A superficial interpretation of Tony Abbott’s latest mutterings would suggest the former prime minister is a fan of democracy. He certainly claims to be, particularly when it comes to “democratic” reform of the New South Wales Liberal Party.
But a closer look at Abbott’s motivation for party reform, paired with his calls for changes to the Senate, show he’s only interested in wresting power from those with whom he disagrees.
On its face, Tony Abbott’s call for “democratic” reform of the NSW Liberal Party seems perfectly reasonable. As he rightly noted last weekend, Liberal Party members are generally expected to turn up, pay up and shut up.
All important decisions are made at the highest levels of the state and national divisions of the party, while grassroots members attend monthly meetings to debate policy resolutions that aren’t binding on MPs, run seemingly never-ending fundraising drives, and man the polling booths on election day.
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So it makes a lot of sense to re-engage demotivated grassroots members by giving them a greater say in party decision-making, such as the selection of candidates.
But it’s equally fair to say that grassroots members might not have the knowledge or expertise to choose a candidate who can win the seat, let alone be a good local member or minister. This is particularly the case if the members are not representative of the broader electorate, which is usually the case with the Liberal Party.
Despite Abbott’s claims that the NSW division is “haemorrhaging members”, the party’s membership in that state is around 11,000 and has been that way for the “past five years or so”. Across the Murray, the Victorian Liberals have around 13,000 members, and according to the Victorian Liberals’ state president Michael Kroger, half the state party’s members are aged over 70.
There is little to suggest the NSW party’s demographics are significantly different. The state’s Liberal Party members aren’t representative of the broader community, yet Tony Abbott wants them to have a greater say in selecting the party’s candidates.
This is not just because lobbyists are holding senior party positions or having significant influence over party decisions. It is because such lobbyists are wielding that power that the moderates, who’ve taken control of the state party’s decision-making bodies, are blocking the preselection of conservative candidates.
For example, when former treasurer Joe Hockey bowed out of federal politics after Turnbull became leader, the NSW Liberals’ president and leading moderate, Trent Zimmerman, beat the conservatives’ preferred candidate for the position.
And then before the last federal election, conservative warrior Bronwyn Bishop was replaced by Liberal moderate Jason Falinski, who also beat former Abbott campaign manager Walter Villatora for the position. Villatoria lost again to James Griffin, who won preselection for the state seat of Manly after it was vacated by the former NSW premier Mike Baird. There’s even talk the moderates will orchestrate a challenge against Abbott for preselection before the next federal election.
So Tony Abbott’s push for grassroots party members — who are more conservative than the party executive — to have a say in preselection decisions is more an effort to counter the dominance of moderates in the NSW division than it is a fight for democracy.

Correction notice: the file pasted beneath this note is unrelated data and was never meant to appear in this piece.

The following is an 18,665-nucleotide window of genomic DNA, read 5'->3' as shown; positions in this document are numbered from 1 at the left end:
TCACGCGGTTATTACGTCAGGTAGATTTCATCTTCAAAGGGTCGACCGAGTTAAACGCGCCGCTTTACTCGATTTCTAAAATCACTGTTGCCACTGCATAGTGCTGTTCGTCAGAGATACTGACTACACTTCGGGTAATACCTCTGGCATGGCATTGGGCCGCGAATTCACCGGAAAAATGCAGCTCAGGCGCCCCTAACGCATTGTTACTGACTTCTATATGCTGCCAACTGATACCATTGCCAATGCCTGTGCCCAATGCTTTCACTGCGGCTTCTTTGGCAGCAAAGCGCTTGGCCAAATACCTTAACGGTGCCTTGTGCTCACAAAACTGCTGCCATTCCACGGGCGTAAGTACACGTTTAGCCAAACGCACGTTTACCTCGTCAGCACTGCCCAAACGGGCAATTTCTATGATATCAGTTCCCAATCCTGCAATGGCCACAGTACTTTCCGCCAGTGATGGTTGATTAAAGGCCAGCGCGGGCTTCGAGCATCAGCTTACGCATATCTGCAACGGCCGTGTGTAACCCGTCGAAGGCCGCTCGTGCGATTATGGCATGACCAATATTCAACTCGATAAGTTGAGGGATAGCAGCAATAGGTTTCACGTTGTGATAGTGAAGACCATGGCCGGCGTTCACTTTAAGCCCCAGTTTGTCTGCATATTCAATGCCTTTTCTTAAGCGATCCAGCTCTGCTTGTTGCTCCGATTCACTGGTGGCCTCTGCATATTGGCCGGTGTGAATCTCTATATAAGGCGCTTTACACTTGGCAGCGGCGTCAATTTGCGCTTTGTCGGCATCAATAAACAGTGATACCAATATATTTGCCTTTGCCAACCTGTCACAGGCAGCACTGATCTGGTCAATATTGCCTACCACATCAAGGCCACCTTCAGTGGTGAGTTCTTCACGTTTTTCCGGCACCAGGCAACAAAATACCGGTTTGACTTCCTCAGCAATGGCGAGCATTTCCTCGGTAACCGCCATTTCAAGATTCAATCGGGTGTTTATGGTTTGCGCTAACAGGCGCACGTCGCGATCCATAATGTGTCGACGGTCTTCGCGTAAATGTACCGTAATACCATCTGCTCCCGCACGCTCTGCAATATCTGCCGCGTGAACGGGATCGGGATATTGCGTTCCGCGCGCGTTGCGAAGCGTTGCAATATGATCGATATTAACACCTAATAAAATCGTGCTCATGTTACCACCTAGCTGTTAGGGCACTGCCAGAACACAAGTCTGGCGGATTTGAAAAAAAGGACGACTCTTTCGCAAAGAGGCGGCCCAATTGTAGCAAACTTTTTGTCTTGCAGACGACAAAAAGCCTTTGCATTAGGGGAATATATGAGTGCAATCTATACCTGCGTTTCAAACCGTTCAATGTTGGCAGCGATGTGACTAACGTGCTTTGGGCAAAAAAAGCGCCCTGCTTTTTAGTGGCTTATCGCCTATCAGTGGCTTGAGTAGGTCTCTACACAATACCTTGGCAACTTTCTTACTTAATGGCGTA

For if Abbott actually believed in democracy — that is, political equality for all voters – he wouldn’t be arguing for reforms that would allow the government of the day to overrule the Senate. Yet that is what Abbott is calling for in the latest iteration of his “election manifesto”.
Abbott essentially rejects the right of democratically elected senators to reject or negotiate improvements to government legislation, claiming “the Senate has become a house of rejection, not a house of review”. At no time does he acknowledge that the composition of the Senate is a direct result of Australian voters deliberately creating an upper house that will provide checks and balances on the government.
In an effort to end this Senate “gridlock”, Abbott has proposed that section 57 of the constitution be amended by a referendum at the next election, making it possible for legislation rejected twice by the Senate to be put to a joint sitting of both houses of Parliament without the need to hold a double-dissolution election first.
In short, the man whose austerity budget was blocked by a more compassionate Senate wants to change the power dynamic between the two houses of Parliament, to ensure that any governing party with a strong majority in the House of Representatives can overrule a Senate that was created by voters to keep it in check.
Such a move would be the antithesis of democracy, because it would diminish the democratic rights of Senate voters.
During Tony Abbott’s long campaign of attrition against Malcolm Turnbull, political observers have become accustomed to the fact that the former PM is not big on consistency or internal logic. But his diametrically opposed positions on democracy — advocating more for Liberal conservatives but less for Senate voters — are the most incoherent yet. That’s because they are about wresting, consolidating and exercising power, and not about political equality at all.